Professional burglars seldom make mistakes, such as leaving finger prints behind. So police detectives looking for them need to rely on predictable patterns of operation, sleuthing out informants, or recovering stolen property after it has been sold. Property recovery tends to be the most fruitful avenue because the stolen items can sometimes be traced back to the seller, who often is also the thief.
Early in 1977, my assigned area was being hit hard with major home burglaries and I was stumped. Because of information supplied to me by the Richmond, Va., City Police, I believed the perpetrator was probably Bernard Welch, but had nothing that definitely tied him to the Washington, D.C., area. I assumed he must be working alone, because I couldn’t locate an informant who would rat him out. Also, the items he was stealing simply were not turning up in the District, at least not that I could find. I checked the usual legitimate places, including area pawn shops, auction galleries, and antique stores – all with negative results. That left only “fences,” the people who knowingly bought stolen property.
Fences typically operate in the in the shadows of the criminal world. Discovering who they are is only part of the equation, proving that someone actually bought stolen goods is a more difficult issue. I knew the Ghost Burglar was pilfering gold, silver, antiques and Oriental rugs. I had also heard about a man who owned an Oriental rug shop in Bethesda, MD. It was said that this guy was a fence who bought hot Oriental rugs, antiques, silver and jewelry. That made me suspicious he might be a connection to the Ghost Burglar.
But I needed to find some point of law to use as leverage. If I could find that the rug shop owner was doing something wrong, I might be able to persuade him to give up the Ghost Burglar if he was one of the shop owner’s clients. With permission of the detective lieutenant, I requested $40 from police undercover funds for a small sting operation, hardly enough to do what I wanted. Still, it allowed me to go to an antique dealer I trusted and purchase a few pieces of old silver that looked like they could have been stolen from a residence. I bought six matching Russian silver dessert forks made in the late 1800s at wholesale, using the undercover money.
Then I sought help from Detective Dave Morton, who worked undercover. Because of his worn clothes, easy smile and laid back manner, he was the last person anyone would suspect of being a cop. Dave agreed to help me with my scheme. He went to the Oriental rug store to make contact with the shop owner.
This outcome was encouraging, so I secured additional undercover funds to purchase more Russian silverware. After that, Detective Morton wore a concealed “wire” (recording device) when he visited the shop. After two more visits to the Oriental rug shop, the owner started bragging to Dave about some of the other items he had purchased from “walk-ins” to his shop. He displayed a pump shotgun, saying it had been stolen from a police cruiser and pointed out other items he had bought cheaply. The merchant even vaguely hinted at drugs being smuggled in rolled Oriental carpets imported from the Middle East.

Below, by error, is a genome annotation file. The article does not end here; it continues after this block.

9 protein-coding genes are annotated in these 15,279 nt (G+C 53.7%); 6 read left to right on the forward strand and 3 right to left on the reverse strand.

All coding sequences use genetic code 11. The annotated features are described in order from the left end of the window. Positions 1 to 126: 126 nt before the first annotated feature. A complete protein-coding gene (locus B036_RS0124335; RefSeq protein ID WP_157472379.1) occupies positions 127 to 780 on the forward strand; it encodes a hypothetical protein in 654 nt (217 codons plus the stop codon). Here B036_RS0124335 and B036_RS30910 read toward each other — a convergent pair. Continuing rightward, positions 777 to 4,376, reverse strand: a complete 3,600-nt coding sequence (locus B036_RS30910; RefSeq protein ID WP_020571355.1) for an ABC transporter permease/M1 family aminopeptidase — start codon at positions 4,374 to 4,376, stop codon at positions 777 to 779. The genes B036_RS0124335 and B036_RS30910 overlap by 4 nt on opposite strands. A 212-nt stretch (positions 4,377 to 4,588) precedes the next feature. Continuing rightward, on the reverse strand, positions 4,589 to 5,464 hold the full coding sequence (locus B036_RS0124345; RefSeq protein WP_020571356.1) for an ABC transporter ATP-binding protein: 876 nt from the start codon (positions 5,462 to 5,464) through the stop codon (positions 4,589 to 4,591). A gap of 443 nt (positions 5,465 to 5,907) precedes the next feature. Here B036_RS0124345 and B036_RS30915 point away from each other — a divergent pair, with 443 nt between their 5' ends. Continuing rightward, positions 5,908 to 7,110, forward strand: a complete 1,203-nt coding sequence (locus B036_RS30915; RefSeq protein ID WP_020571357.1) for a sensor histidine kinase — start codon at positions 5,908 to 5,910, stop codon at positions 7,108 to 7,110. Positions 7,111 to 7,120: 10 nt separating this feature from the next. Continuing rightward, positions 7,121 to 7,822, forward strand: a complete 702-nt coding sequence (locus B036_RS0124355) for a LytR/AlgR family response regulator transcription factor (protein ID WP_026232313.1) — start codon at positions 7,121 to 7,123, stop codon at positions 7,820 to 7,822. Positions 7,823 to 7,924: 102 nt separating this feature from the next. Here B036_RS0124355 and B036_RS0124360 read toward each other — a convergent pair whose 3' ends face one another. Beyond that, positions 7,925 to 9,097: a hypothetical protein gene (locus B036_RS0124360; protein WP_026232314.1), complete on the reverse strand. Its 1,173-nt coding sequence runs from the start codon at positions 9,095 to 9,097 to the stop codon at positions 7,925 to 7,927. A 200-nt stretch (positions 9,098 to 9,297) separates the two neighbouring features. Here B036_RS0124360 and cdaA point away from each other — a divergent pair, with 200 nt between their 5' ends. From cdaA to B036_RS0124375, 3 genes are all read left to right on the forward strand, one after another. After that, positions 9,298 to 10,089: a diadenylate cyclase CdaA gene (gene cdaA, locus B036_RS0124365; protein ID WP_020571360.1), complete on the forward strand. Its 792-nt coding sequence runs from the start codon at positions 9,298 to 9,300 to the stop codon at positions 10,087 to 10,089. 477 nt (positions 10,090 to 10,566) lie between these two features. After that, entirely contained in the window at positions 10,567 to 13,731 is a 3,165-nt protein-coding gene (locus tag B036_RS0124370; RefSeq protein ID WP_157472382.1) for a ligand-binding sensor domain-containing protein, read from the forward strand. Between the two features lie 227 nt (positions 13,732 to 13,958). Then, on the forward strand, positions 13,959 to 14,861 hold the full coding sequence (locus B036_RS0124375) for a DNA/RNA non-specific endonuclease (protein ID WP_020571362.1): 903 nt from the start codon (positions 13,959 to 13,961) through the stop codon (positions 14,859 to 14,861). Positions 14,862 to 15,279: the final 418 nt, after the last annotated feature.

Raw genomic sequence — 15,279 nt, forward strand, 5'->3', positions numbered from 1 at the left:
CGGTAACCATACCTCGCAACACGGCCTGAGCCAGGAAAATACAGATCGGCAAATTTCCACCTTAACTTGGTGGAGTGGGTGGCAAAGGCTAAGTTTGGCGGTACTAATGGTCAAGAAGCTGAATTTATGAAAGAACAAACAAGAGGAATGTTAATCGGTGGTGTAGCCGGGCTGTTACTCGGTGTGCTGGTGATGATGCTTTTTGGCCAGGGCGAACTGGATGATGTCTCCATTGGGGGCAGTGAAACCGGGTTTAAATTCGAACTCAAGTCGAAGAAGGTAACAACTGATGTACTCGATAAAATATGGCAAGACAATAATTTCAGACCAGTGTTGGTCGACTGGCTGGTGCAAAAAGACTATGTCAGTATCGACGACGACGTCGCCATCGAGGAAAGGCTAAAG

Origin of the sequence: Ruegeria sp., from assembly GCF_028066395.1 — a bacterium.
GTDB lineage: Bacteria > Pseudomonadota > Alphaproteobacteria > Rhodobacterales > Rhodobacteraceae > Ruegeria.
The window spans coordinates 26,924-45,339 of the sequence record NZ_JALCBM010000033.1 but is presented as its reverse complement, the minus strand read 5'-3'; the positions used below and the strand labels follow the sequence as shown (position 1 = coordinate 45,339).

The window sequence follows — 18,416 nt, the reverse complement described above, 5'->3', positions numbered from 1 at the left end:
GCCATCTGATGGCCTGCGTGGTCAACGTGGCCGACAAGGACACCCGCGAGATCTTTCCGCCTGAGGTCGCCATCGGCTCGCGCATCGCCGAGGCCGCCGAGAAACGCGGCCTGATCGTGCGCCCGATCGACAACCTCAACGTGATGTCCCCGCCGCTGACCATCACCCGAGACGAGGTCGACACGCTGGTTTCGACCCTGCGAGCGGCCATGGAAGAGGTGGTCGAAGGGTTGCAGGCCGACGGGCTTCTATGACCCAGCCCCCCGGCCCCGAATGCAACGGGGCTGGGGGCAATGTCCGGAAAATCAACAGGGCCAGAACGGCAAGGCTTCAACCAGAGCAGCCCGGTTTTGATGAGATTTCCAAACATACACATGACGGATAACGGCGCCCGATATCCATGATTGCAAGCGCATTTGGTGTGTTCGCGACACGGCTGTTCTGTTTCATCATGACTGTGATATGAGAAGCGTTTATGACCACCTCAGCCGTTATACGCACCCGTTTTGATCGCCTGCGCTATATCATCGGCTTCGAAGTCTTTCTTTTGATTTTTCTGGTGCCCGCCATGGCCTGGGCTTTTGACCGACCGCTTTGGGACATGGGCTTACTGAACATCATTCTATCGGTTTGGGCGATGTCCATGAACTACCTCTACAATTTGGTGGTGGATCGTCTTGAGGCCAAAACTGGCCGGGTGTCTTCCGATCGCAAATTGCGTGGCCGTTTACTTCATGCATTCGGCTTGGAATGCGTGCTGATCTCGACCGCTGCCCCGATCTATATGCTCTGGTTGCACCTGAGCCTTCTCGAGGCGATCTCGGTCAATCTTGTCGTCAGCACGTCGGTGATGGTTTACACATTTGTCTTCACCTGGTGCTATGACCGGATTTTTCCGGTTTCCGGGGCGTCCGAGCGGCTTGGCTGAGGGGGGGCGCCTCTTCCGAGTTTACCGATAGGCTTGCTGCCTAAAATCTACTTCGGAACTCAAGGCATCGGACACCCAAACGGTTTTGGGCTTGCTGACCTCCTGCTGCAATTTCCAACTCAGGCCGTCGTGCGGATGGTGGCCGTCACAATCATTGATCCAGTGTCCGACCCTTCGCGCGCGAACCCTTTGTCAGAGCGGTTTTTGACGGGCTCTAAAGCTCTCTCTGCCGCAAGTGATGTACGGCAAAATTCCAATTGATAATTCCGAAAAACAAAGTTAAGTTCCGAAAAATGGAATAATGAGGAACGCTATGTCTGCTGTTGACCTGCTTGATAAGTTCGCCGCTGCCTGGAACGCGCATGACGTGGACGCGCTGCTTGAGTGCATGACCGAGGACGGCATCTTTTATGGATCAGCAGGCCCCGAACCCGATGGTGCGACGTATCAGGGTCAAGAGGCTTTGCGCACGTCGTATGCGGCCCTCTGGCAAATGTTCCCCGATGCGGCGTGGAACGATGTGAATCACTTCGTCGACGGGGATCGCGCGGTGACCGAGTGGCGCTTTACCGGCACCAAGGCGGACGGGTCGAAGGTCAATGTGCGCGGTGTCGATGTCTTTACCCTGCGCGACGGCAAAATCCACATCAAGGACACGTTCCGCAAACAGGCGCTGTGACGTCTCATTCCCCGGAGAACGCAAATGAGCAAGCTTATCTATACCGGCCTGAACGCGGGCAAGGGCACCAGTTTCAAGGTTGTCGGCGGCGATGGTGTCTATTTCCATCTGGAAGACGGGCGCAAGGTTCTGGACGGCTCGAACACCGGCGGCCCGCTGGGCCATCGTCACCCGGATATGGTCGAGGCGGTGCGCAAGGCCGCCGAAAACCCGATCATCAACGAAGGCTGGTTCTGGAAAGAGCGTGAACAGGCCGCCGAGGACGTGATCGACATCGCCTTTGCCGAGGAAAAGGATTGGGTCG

Detective Morton and I researched reports for a stolen “police” shotgun. We had the make and model, but Dave was not able to copy the serial number without breaking cover. If we could locate a similar weapon taken from a police cruiser, that might be enough to get a search warrant and arrest the shop owner or receiving stolen property. This kind of outcome could give me the leverage needed to encourage this merchant to talk about his “walk in” clients. My hope was that one of those clients would turn out to be the mysterious Ghost Burglar. Unfortunately, no Washington area police department had reported a missing shotgun, so that door closed.
Eventually, Dave and I determined that the rug man was a braggart who did not operate on a scale an active thief like the Ghost burglar would use. He appeared to be an opportunistic, small-time buyer of whatever property walked into his shop. He might suspect that the property was stolen, then offer to pay a low price and ask no questions. But none of this was against the law, so Dave and I decided to discontinue the investigation.
The Montgomery County Police Department lost a few dollars on my scheme, but did gain some worthwhile knowledge about the suspicious business practices of one of its local merchants. From this experience, I realized that, with the huge amount of property being stolen by the Ghost Burglar, it was unlikely he could unload it in the Washington area without the police noticing. The goods he was stealing had to be going out of state.
Thanks to the Richmond police, I had the name of Bernard Welch. But I couldn’t connect him to the rash of burglaries in the District. I was still chasing a ghost.
— James King